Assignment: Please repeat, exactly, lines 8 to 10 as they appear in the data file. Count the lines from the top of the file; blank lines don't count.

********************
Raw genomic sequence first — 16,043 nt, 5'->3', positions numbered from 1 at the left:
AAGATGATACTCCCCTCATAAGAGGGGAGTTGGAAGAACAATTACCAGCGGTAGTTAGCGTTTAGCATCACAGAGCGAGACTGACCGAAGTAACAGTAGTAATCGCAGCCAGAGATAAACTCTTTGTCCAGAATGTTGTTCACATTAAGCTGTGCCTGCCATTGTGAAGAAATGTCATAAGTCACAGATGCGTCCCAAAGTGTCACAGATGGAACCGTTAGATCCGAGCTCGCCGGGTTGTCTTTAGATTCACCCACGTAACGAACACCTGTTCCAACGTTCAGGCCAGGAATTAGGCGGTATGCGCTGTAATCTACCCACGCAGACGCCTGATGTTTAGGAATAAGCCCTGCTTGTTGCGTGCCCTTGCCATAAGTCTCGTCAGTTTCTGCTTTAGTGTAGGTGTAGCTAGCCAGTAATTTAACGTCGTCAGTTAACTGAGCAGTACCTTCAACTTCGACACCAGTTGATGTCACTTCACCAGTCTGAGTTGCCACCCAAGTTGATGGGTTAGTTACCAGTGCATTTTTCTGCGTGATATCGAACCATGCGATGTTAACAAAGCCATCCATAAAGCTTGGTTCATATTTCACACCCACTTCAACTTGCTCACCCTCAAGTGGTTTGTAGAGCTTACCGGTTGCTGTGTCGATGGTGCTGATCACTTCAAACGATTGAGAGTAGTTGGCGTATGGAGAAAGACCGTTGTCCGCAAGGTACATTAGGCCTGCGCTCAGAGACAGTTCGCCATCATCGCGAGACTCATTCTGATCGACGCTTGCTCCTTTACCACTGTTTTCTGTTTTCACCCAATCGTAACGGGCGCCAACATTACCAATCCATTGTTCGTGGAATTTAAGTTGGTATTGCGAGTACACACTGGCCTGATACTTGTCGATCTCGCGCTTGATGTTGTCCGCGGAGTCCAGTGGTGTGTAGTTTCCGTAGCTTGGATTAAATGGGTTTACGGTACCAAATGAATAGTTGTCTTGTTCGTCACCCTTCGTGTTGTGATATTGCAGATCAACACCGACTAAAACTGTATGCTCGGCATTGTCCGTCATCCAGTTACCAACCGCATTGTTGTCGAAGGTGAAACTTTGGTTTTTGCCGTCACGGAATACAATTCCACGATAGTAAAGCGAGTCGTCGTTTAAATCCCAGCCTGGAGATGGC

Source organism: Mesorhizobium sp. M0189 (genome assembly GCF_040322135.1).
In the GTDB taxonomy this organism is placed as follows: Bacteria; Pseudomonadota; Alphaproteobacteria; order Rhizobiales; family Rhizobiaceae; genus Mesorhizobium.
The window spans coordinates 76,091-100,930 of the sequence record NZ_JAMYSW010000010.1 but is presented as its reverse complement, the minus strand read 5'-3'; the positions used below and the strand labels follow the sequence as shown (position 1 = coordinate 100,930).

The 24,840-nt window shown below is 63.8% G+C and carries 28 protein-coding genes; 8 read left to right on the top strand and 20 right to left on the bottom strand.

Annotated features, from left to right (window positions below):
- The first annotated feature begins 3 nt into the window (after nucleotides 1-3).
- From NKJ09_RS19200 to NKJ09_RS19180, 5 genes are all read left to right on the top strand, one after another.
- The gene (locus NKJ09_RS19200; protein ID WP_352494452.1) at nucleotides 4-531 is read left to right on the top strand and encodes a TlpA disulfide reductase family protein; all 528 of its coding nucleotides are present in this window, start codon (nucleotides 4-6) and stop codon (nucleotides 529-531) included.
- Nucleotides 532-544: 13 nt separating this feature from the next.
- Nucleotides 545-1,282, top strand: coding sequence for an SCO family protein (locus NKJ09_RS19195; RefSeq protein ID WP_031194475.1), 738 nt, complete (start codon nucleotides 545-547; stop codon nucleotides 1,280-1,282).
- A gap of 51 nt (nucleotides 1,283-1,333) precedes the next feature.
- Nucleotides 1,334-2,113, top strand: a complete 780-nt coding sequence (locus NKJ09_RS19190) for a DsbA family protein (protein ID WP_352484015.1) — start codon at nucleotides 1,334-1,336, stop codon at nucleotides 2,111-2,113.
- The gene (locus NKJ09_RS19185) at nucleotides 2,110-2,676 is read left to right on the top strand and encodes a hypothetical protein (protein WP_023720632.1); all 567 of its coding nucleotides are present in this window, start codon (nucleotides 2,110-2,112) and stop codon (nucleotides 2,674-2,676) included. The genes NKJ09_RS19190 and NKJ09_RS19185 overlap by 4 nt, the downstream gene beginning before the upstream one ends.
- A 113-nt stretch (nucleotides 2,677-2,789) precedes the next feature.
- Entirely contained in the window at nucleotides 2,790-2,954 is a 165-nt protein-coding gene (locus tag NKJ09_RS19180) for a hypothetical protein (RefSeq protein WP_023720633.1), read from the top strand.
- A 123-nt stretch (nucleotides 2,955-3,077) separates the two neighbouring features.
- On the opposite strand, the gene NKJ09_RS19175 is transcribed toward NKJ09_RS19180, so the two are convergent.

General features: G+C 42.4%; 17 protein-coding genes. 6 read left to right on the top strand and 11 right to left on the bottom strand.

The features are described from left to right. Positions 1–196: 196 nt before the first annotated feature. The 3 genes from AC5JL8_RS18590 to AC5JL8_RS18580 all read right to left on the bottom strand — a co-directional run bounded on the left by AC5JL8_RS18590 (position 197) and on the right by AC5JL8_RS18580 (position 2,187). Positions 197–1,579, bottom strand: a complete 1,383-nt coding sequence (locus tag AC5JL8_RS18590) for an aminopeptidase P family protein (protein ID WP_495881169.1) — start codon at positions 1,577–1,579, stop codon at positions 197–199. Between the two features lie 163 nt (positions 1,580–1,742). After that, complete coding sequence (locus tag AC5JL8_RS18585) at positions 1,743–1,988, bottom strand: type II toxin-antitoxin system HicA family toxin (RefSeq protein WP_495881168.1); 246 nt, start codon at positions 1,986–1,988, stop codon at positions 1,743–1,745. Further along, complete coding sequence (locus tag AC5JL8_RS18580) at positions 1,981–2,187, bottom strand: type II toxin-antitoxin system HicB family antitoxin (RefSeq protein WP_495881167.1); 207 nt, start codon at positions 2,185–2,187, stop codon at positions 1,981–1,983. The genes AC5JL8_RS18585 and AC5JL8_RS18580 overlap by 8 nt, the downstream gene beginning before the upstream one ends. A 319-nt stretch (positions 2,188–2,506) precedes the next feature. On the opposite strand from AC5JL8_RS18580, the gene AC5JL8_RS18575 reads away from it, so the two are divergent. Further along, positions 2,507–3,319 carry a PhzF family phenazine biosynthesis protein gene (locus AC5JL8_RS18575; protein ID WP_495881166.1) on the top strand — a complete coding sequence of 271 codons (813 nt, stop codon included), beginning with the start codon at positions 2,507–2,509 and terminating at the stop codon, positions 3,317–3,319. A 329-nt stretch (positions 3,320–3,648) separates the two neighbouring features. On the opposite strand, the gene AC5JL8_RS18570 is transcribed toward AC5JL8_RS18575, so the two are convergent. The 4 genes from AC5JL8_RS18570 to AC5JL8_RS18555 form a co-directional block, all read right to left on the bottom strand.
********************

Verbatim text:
- The first annotated feature begins 3 nt into the window (after nucleotides 1-3).
- From NKJ09_RS19200 to NKJ09_RS19180, 5 genes are all read left to right on the top strand, one after another.
- The gene (locus NKJ09_RS19200; protein ID WP_352494452.1) at nucleotides 4-531 is read left to right on the top strand and encodes a TlpA disulfide reductase family protein; all 528 of its coding nucleotides are present in this window, start codon (nucleotides 4-6) and stop codon (nucleotides 529-531) included.